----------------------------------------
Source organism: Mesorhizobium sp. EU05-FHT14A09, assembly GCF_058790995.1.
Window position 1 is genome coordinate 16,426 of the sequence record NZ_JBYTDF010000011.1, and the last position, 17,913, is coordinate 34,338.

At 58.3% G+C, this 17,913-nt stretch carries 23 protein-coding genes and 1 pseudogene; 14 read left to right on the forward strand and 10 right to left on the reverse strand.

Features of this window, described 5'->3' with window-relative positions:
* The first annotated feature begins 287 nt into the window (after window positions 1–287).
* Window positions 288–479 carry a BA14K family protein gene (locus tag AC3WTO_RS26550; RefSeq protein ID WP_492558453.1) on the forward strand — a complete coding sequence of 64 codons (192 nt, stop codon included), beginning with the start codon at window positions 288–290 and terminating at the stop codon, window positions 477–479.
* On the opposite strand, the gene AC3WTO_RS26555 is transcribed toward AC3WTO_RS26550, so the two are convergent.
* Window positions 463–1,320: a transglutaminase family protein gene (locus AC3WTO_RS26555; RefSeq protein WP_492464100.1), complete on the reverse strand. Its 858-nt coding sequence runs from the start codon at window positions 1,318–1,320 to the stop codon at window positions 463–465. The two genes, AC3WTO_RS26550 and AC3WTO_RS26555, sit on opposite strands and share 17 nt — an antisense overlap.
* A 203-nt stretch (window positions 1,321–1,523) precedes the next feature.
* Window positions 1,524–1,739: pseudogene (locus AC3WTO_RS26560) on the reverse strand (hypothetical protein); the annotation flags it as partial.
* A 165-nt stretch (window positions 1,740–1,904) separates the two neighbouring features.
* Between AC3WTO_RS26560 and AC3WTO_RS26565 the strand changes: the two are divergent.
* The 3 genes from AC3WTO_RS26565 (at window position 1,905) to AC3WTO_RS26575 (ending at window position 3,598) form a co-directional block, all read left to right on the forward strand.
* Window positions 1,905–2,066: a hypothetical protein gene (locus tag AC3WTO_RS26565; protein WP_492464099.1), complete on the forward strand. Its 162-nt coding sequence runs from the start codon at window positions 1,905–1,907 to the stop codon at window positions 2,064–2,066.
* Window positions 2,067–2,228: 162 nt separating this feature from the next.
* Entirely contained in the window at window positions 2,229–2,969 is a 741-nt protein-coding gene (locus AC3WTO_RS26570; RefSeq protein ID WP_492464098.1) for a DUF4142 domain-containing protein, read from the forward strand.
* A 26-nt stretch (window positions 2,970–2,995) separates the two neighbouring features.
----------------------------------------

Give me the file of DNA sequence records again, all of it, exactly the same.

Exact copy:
Source organism: Mesorhizobium sp. EU05-FHT14A09, assembly GCF_058790995.1.
Window position 1 is genome coordinate 16,426 of the sequence record NZ_JBYTDF010000011.1, and the last position, 17,913, is coordinate 34,338.

At 58.3% G+C, this 17,913-nt stretch carries 23 protein-coding genes and 1 pseudogene; 14 read left to right on the forward strand and 10 right to left on the reverse strand.

Features of this window, described 5'->3' with window-relative positions:
* The first annotated feature begins 287 nt into the window (after window positions 1–287).
* Window positions 288–479 carry a BA14K family protein gene (locus tag AC3WTO_RS26550; RefSeq protein ID WP_492558453.1) on the forward strand — a complete coding sequence of 64 codons (192 nt, stop codon included), beginning with the start codon at window positions 288–290 and terminating at the stop codon, window positions 477–479.
* On the opposite strand, the gene AC3WTO_RS26555 is transcribed toward AC3WTO_RS26550, so the two are convergent.
* Window positions 463–1,320: a transglutaminase family protein gene (locus AC3WTO_RS26555; RefSeq protein WP_492464100.1), complete on the reverse strand. Its 858-nt coding sequence runs from the start codon at window positions 1,318–1,320 to the stop codon at window positions 463–465. The two genes, AC3WTO_RS26550 and AC3WTO_RS26555, sit on opposite strands and share 17 nt — an antisense overlap.
* A 203-nt stretch (window positions 1,321–1,523) precedes the next feature.
* Window positions 1,524–1,739: pseudogene (locus AC3WTO_RS26560) on the reverse strand (hypothetical protein); the annotation flags it as partial.
* A 165-nt stretch (window positions 1,740–1,904) separates the two neighbouring features.
* Between AC3WTO_RS26560 and AC3WTO_RS26565 the strand changes: the two are divergent.
* The 3 genes from AC3WTO_RS26565 (at window position 1,905) to AC3WTO_RS26575 (ending at window position 3,598) form a co-directional block, all read left to right on the forward strand.
* Window positions 1,905–2,066: a hypothetical protein gene (locus tag AC3WTO_RS26565; protein WP_492464099.1), complete on the forward strand. Its 162-nt coding sequence runs from the start codon at window positions 1,905–1,907 to the stop codon at window positions 2,064–2,066.
* Window positions 2,067–2,228: 162 nt separating this feature from the next.
* Entirely contained in the window at window positions 2,229–2,969 is a 741-nt protein-coding gene (locus AC3WTO_RS26570; RefSeq protein ID WP_492464098.1) for a DUF4142 domain-containing protein, read from the forward strand.
* A 26-nt stretch (window positions 2,970–2,995) separates the two neighbouring features.